On Monday (29 January 2024) the U.S. Food and Drug Administration (FDA) Center for Biologics Evaluation released two final guidance "Human Gene Therapy Products Incorporating Human Genome Editing" and "Considerations for the Development of Chimeric Antigen Receptor (CAR) T Cell Products".
Human Genome Editing (GE) is a process by which DNA sequences are added, deleted, altered or replaced at the specified location(s) in the genome of human somatic cells, ex vivo or in vivo, using nuclease-dependent or nuclease-independent GE technologies.
Each product's benefit-risk profile is determined by the indication and patient population, the extent and duration of the therapeutic benefit, as well as the availability of alternative therapeutic options. In addition to off-target editing, unintended consequences of on-target editing, and unknown long-term effects of on-target and off-target editing, GE approaches have specific risks.
To assist sponsors in developing human gene therapy products incorporating genome editing (GE) of human somatic cells, the FDA is providing recommendations. This guidance specifies the information that needs to be included in an Investigational New Drug (IND) application to assess the safety and quality of an investigational genetically modified organism product, as stated in 21 CFR 312.23. This includes information on product design, product manufacturing and testing, nonclinical safety assessment, and clinical trial design.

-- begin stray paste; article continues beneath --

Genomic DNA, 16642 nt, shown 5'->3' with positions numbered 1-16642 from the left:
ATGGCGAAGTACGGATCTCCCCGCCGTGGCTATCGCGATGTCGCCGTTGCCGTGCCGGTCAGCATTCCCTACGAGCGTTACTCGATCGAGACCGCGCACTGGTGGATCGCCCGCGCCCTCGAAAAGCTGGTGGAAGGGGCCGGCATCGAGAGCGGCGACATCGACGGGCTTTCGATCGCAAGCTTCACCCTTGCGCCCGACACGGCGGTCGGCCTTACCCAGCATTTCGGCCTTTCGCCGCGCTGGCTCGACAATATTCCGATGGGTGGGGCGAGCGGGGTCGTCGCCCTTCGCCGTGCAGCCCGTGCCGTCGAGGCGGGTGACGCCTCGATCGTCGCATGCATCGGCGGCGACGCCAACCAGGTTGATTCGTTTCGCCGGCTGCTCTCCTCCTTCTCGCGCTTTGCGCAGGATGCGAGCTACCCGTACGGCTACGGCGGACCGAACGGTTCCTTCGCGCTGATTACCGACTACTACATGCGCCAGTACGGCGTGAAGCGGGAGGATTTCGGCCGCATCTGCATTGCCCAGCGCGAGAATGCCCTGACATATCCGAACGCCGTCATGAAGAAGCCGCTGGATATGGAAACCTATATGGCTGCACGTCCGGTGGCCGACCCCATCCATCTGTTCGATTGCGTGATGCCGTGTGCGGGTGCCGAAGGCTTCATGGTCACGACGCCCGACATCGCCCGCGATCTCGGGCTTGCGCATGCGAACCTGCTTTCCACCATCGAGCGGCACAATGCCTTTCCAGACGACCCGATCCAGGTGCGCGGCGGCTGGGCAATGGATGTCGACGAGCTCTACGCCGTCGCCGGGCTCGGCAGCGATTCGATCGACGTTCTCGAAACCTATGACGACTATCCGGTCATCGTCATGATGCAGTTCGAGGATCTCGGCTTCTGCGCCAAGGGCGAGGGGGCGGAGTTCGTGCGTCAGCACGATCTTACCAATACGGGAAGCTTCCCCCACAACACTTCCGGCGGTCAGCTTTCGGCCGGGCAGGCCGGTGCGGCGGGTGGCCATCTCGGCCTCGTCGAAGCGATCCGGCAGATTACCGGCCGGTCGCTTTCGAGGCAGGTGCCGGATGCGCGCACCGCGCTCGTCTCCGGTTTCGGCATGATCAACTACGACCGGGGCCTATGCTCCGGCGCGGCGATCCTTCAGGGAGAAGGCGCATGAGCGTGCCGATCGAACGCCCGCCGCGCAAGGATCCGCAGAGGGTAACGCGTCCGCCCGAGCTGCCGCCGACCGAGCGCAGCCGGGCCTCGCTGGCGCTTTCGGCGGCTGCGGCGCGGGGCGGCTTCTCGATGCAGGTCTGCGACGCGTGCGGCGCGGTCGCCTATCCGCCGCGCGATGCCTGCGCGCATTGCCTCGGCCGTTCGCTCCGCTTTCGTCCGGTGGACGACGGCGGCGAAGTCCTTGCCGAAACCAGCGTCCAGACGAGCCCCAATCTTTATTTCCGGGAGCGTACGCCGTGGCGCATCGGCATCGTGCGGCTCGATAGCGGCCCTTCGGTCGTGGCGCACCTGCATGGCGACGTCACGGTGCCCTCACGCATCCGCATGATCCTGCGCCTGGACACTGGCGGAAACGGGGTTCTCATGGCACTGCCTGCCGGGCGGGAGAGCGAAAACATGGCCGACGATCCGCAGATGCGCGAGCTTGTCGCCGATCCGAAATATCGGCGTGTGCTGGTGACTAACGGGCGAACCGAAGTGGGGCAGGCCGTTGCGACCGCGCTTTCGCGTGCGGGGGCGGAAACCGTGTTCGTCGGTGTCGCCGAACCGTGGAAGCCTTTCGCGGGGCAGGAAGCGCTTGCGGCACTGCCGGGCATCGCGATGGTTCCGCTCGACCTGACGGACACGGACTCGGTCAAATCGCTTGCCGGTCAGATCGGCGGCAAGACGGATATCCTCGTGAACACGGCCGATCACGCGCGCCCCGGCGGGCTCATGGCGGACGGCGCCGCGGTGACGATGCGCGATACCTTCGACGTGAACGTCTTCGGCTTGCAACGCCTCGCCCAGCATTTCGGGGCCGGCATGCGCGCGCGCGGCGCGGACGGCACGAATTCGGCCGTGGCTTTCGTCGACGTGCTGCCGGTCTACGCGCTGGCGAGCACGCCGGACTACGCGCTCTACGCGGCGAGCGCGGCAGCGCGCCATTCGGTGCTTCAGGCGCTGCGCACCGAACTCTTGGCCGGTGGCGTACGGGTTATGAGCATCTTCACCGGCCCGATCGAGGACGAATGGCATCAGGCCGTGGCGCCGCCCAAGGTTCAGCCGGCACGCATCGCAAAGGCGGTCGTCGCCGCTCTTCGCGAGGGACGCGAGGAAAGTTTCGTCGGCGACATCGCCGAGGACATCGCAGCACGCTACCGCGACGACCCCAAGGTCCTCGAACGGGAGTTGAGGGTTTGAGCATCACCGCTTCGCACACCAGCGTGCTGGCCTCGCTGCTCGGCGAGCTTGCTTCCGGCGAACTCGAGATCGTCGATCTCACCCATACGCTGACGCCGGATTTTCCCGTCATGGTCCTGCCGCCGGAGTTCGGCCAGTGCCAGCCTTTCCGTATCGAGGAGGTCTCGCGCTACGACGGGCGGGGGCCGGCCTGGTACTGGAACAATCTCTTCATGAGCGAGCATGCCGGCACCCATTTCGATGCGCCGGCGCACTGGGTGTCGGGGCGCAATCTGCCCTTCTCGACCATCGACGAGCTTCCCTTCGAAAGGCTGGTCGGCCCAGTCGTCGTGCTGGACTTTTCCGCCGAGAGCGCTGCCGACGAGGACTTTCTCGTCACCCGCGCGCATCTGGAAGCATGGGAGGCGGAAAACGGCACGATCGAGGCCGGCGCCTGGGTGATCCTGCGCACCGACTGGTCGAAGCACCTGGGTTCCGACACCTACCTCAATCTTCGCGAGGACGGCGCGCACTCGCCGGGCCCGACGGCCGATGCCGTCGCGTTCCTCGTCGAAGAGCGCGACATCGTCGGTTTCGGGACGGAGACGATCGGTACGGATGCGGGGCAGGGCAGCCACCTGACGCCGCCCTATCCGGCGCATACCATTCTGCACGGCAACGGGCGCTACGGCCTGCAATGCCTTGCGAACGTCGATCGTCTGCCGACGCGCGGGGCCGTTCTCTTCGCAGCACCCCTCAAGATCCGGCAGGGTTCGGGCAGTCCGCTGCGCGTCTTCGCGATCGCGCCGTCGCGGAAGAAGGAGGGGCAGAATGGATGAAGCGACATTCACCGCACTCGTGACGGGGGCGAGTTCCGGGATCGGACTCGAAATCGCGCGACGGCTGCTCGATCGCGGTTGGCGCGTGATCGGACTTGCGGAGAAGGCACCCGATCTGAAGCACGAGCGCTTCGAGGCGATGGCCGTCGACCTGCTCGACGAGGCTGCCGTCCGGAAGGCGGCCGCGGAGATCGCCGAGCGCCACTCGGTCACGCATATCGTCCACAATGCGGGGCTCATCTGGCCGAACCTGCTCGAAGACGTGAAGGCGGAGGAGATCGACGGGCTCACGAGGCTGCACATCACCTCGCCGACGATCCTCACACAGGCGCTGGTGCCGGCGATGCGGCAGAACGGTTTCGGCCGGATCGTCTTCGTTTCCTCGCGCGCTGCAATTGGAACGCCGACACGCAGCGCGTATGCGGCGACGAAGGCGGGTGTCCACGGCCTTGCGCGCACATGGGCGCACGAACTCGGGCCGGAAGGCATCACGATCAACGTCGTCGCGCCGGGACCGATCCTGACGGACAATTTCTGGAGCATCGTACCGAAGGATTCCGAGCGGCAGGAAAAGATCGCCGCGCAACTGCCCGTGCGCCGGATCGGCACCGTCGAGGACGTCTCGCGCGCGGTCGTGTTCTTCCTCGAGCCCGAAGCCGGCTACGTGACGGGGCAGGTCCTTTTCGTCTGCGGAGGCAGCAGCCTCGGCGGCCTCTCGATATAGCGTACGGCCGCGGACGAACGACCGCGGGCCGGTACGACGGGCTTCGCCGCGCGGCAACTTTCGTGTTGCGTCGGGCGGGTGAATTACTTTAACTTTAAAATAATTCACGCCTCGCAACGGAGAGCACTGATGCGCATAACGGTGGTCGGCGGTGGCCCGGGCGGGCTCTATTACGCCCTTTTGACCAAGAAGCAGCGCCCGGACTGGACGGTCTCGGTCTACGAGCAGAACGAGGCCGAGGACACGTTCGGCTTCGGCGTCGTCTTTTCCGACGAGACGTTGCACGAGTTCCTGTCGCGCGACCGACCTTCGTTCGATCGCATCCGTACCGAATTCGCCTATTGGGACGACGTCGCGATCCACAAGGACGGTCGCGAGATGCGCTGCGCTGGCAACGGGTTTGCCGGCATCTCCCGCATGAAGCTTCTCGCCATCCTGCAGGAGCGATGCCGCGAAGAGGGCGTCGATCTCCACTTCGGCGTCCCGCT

A chimeric antigen receptor (CAR) T cell product is a therapeutic gene therapy product that changes the specificity of a T cell to enable it to recognize a desired target antigen.
This guidance is intended to assist sponsors, including industry and academic sponsors, in developing ex vivo-manufactured CAR T cell products. Specifically, FDA provides recommendations regarding chemistry, manufacturing, and control (CMC), pharmacology and toxicology, and the design of clinical studies for oncology indications.
CAR T cell products that are either autologous or allogeneic are addressed in this guidance as well as recommendations for CAR T cell product analytical comparability studies. Although this guidance focuses on CAR T cell products, many of its recommendations and information will also apply to other genetically modified lymphocyte products such as CAR Natural Killer (NK) cells and T cell receptor (TCR) modified T cells.
To know more about the CMC, Clinical & Nonclinical recommendations click this LINK.